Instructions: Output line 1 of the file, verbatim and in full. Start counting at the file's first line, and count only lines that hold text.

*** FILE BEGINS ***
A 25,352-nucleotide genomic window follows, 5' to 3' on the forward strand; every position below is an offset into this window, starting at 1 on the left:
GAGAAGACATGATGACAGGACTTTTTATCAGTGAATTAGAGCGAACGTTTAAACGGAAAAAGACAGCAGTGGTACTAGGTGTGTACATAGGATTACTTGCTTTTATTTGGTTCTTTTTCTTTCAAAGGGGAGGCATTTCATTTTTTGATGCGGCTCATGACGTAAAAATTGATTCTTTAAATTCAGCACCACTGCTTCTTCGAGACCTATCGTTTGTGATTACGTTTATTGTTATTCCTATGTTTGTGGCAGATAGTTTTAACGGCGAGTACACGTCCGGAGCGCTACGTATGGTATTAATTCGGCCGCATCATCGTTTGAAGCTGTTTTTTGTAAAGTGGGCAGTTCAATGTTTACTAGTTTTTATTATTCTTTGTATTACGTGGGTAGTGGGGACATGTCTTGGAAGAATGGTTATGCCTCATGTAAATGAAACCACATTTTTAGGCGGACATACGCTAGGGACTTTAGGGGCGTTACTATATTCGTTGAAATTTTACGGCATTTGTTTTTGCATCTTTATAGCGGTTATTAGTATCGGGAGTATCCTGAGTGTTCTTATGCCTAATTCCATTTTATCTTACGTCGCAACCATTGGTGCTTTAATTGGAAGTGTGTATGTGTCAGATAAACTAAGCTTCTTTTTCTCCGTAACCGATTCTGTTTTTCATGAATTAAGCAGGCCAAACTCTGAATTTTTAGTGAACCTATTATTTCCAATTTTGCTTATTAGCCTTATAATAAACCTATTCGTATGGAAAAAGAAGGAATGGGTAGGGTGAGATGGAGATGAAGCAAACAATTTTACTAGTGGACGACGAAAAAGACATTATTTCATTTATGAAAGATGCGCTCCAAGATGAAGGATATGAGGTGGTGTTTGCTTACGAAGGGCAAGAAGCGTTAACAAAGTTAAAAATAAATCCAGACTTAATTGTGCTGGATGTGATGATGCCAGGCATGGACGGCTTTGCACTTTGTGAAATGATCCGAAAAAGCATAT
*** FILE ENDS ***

A 25,352-nucleotide genomic window follows, 5' to 3' on the forward strand; every position below is an offset into this window, starting at 1 on the left: